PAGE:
The New Orleans city council voted Thursday to remove several Confederate monuments from their respective public spaces, including a towering statue of Gen. Robert E. Lee, and Mayor Mitch Landrieu swiftly signed the measure into law.
According to The New Orleans Advocate
, the vote came down 6-1 after an emotional and packed meeting that featured impassioned speeches from citizens and elected officials alike.
The monuments that will be removed "include the statues of Gen. Robert E. Lee in Lee Circle, Confederate President Jefferson Davis on Jefferson Davis Parkway, and Gen. P.G.T. Beauregard at the entrance to City Park, plus a monument on Iberville Street near the river honoring the so-called Battle of Liberty Place, an 1874 rebellion against the state’s biracial Reconstruction-era government by a group of former Confederates seeking to restore white 'home rule.'"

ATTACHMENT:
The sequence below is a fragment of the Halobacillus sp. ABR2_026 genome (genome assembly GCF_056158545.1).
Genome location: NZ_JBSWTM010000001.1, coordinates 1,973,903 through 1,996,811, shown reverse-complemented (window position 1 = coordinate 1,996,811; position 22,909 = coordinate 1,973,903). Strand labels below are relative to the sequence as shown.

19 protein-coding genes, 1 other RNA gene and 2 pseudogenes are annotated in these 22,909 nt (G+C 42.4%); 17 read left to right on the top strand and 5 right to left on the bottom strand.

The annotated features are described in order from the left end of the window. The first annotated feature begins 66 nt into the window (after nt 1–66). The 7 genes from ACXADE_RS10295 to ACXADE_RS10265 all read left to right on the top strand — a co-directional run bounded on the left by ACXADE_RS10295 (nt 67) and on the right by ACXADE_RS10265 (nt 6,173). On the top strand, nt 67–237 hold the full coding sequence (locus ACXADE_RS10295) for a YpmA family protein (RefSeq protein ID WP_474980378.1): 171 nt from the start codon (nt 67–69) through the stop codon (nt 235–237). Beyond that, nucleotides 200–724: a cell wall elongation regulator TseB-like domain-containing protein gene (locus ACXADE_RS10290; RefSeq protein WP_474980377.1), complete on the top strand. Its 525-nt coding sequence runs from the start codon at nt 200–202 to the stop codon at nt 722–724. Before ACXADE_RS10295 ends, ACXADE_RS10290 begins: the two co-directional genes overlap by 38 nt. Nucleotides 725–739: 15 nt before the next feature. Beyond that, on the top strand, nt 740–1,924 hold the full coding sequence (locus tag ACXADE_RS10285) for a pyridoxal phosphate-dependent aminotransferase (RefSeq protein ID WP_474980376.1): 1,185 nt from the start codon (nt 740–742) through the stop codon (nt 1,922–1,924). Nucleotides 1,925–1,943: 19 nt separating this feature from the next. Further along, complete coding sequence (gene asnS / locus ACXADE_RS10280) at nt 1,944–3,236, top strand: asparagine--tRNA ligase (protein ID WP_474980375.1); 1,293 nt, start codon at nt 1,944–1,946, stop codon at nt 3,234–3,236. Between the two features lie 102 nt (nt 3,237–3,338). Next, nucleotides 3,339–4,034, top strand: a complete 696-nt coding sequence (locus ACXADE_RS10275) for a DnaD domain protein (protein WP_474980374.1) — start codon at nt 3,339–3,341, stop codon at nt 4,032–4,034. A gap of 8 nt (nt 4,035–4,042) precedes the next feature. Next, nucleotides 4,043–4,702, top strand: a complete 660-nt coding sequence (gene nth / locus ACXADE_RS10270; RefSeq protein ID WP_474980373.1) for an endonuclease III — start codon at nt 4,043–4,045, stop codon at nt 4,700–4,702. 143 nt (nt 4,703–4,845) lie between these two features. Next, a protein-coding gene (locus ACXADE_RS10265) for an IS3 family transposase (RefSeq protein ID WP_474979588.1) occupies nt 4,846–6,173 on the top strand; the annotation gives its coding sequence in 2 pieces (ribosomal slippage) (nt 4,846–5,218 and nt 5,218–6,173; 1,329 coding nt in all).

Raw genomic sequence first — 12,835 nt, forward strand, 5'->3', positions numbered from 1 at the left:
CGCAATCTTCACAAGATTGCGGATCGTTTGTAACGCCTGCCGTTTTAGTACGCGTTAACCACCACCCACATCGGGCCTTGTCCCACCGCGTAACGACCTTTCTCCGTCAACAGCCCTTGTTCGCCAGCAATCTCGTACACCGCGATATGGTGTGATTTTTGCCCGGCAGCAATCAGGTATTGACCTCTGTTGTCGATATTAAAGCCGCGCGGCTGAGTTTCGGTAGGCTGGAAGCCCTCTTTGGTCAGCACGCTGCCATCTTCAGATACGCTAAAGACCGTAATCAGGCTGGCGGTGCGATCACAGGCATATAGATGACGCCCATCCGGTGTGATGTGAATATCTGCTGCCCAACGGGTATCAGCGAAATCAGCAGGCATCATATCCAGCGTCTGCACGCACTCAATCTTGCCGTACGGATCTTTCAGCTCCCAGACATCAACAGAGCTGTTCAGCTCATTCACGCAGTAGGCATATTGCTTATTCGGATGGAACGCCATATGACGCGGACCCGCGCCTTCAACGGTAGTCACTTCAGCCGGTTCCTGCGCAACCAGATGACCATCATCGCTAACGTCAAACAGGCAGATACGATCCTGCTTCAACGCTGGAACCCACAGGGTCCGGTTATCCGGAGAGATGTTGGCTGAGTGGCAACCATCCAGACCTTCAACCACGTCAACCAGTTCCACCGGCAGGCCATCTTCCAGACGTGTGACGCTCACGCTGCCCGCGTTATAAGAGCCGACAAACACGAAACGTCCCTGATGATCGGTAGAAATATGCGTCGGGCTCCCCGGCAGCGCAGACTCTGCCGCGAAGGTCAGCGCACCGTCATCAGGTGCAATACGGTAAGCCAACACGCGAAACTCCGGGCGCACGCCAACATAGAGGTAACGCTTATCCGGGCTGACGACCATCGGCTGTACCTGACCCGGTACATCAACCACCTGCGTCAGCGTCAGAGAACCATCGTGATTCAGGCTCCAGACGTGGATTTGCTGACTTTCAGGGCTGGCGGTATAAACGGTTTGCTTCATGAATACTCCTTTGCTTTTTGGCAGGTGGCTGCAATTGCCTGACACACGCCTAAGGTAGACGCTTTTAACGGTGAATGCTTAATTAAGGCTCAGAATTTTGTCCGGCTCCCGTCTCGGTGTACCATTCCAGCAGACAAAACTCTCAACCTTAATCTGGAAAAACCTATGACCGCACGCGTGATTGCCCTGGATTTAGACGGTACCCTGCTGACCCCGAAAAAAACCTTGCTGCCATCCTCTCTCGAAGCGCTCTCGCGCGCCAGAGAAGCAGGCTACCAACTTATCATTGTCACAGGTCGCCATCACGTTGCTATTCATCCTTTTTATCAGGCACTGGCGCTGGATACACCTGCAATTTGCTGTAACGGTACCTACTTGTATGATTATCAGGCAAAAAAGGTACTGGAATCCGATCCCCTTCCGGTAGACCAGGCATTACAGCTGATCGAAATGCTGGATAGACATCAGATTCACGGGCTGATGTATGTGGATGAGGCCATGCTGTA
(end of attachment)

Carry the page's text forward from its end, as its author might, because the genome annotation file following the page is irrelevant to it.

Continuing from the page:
Councilwoman Nadine Ramsey, who voted for removal, said, "As a society we can no longer live beneath their shadows."
"We cannot hit a delete button for the messy parts of our history," Michael Duplantier, a resident, said in a public comment at the meeting, The New York Times reported
"We, the people of New Orleans, have the power and we have the right to correct these historical wrongs," Mayor Landrieu said ahead of the vote. He suggested the statues be removed, and possibly placed in a museum.
Landrieu was among many officials across the south who called for the removal of Confederate iconography this summer in the wake of a deadly shooting at a predominantly black church in Charleston, South Carolina, carried out by a white supremacist.
"I am happy and impressed that we have a white mayor who understands a little bit what it means to be an African American and he's on our side on this," said Councilman James Gray, who is black, The Times-Picayune reported.
Mayor Ernest N. Morial tried unsuccessfully in 1981 to remove the obelisk in the French Quarter to recognize the Battle of Liberty Place. It will now come down.
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